During the medieval period there was a sudden rebirth of literature. Early medieval literary works were hand written and carefully illustrated by monks, on parchment made from lamb's skin, and vellum that was produced from calf's hide. Writing was done on wooden tablets which were covered in black or green wax. Most books were not bound, unless the text was valuable when it would be bound with wooden boards or with tooled leather.
New writing styles were introduced by those poets and scholars who traveled with the Crusaders. Medieval courtyards became full of song when the medieval composer troubadour sang about famous battles that involved Charlemagne, Arthur and Roland. The theory of courtly love created an interest in romantic literature. There was a tremendous growth in the written word, when scholars began to transcribe their works and began writing social commentary, while others wrote poetry. Not much is available about the background to medieval literature, however there is some information.
The Bards and the Dark Ages
Until the coming of Christianity, during the Dark Ages there was no English medieval literature to speak of. The general spoken language was Latin. What literature did exist was not written down but was handed down from generation to generation by word of mouth by English, Irish and Welsh bards or poets. A major contribution to medieval literature that is known from that period are the stories about King Arthur and the Arthurian legend. Those stories were told by the bards and are found in many Celtic myths and Welsh legends.
The Romantic Arthurian Legend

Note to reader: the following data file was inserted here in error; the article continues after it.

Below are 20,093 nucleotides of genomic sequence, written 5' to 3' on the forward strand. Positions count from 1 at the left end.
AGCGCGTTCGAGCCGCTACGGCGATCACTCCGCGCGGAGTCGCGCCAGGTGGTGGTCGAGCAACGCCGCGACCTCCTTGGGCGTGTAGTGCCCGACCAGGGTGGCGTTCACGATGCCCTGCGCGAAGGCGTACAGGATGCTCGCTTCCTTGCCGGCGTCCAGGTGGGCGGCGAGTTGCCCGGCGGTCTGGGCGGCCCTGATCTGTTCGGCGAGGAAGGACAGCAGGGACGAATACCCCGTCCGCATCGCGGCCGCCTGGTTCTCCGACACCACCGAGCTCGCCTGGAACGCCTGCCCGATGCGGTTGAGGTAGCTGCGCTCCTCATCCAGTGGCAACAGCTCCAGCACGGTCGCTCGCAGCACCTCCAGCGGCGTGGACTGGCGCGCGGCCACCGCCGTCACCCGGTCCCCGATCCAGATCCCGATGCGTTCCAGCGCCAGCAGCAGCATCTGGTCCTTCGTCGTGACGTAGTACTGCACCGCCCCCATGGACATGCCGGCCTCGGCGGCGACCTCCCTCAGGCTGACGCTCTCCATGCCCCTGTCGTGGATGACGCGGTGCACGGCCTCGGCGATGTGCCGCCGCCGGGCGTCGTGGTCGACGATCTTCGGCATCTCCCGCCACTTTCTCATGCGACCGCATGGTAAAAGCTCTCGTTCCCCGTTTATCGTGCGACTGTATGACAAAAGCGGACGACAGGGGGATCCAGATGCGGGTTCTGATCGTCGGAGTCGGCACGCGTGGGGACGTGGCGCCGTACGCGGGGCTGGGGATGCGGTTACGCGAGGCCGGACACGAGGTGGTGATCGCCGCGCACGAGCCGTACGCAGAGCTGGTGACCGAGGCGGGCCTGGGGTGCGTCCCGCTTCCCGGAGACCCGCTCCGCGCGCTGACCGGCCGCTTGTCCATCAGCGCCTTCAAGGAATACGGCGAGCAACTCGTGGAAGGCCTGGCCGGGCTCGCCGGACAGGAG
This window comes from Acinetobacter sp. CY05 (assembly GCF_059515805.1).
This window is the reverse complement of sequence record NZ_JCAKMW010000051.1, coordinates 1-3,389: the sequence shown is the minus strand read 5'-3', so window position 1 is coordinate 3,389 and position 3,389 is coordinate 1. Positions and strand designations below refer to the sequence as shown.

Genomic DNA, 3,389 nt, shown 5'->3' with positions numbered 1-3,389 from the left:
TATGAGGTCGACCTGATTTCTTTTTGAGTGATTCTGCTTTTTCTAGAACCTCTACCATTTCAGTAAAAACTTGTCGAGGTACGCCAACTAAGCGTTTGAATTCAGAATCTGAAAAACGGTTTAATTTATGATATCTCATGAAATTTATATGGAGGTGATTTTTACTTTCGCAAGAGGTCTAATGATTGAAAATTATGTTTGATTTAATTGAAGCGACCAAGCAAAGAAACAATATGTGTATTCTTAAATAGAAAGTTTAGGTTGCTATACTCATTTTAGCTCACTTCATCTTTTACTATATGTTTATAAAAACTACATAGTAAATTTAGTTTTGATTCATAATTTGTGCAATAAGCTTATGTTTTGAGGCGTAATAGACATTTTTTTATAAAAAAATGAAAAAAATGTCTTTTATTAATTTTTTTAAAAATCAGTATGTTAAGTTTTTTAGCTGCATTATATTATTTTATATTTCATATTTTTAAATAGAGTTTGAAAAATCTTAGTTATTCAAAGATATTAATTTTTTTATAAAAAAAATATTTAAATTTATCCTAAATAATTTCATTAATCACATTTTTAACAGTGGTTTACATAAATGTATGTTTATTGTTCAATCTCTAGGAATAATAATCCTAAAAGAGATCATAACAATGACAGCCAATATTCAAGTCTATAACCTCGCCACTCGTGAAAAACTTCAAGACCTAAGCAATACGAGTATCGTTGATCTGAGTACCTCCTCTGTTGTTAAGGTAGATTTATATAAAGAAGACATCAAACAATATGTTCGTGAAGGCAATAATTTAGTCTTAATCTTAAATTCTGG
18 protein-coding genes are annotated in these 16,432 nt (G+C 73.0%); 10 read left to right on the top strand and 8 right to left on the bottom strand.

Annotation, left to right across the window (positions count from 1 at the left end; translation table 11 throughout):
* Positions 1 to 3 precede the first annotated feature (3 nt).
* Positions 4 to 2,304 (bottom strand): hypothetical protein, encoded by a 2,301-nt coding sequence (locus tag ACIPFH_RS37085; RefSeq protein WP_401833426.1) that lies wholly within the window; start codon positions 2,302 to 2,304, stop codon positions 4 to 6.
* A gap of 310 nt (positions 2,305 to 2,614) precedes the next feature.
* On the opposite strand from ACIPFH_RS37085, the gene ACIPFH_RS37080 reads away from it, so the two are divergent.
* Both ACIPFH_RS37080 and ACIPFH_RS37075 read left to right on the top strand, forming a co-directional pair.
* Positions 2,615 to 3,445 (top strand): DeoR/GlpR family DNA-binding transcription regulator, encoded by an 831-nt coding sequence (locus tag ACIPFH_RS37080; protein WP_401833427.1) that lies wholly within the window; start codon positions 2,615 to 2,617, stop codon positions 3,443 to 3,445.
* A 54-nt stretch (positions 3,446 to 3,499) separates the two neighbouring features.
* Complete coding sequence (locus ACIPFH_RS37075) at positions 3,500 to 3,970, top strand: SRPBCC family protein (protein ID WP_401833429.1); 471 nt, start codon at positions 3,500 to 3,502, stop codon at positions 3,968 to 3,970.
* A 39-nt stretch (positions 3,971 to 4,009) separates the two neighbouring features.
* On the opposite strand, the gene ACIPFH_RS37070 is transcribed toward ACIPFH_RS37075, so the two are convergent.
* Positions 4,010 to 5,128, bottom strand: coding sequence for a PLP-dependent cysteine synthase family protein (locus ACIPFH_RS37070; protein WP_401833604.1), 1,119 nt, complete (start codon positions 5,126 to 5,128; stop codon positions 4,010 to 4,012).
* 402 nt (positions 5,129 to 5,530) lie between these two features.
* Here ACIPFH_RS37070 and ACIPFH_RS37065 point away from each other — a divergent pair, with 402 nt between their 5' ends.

Many years later the legends and tales told by the bards, together with the romantic tales of King Arthur and with examples of courtly love, were eventually written down and made into book form, becoming the first embodiments of medieval literature. Geoffrey of Monmouth, a Welsh author and cleric, was the main source of information about the legends of King Arthur. He wrote Historia Regum Britanniae, The History of the Kings of Britain, in 1136. A number of other books were written in Welsh about King Arthur and the Arthurian legend. They are: Black Book of Caernarvon, Historia Brittonum, Annales Cambriae, Chronicon Anglicanum and Mabinogion.
When William the Conqueror came to England in the 11th century, he brought the French language to England, and throughout the entire century French and Latin were the official languages of England. French became the literary language and was officially used in the courts until the 14th century. English did not become the official language of England and the native tongue of the kings until the reign of King Henry IV.
The Epic Poems – Narrative Literature
French epic poems became popular in England after the Norman conquest. During the 11th and 12th centuries songs were sung that were written by minstrels, troubadours and trouveres who were musicians and poets who had an effect on medieval literature. They sang songs about courtly love and other romantic topics. People were expected to remember and recite the songs and epic poems by heart. The blue-blooded troubadour poets and the elite troubadours who hailed from the north of France wrote in French. Medieval epic poetry was all written to go in conjunction with music.
The Poets and Authors
There were many poets and authors who contributed to medieval literature. They included: Caedmon (mid-7th century) who wrote English poems such The Dream of the Holy Rood; Geoffrey Chaucer (1343--1400), author of the Canterbury Tales; John Gower (1330--1408) who wrote medieval poems; Dante (1265--1321) was a famous Italian poet and politician who wrote the Divine Comedy; William Langland (1332--1386), a famous poet known for Piers Plowman; the Italian Boccaccio (1313--1375), author of the Decameron; Raphael Holinshed (1529--1580), who produced the Holinshed's Chronicles of England, Scotland and Ireland
Many theologians and clerics contributed greatly to medieval literature. John Wycliffe (1328--1384) was a religious reformer who translated the Bible into English; Martin Luther (1483--1546) was a cleric who protested against the practice of indulgences, in the 95 Theses; Thomas Aquinas (1225--1274) wrote the Summa Theologica (Compendium of Theology) about the relationship between man and God, among other works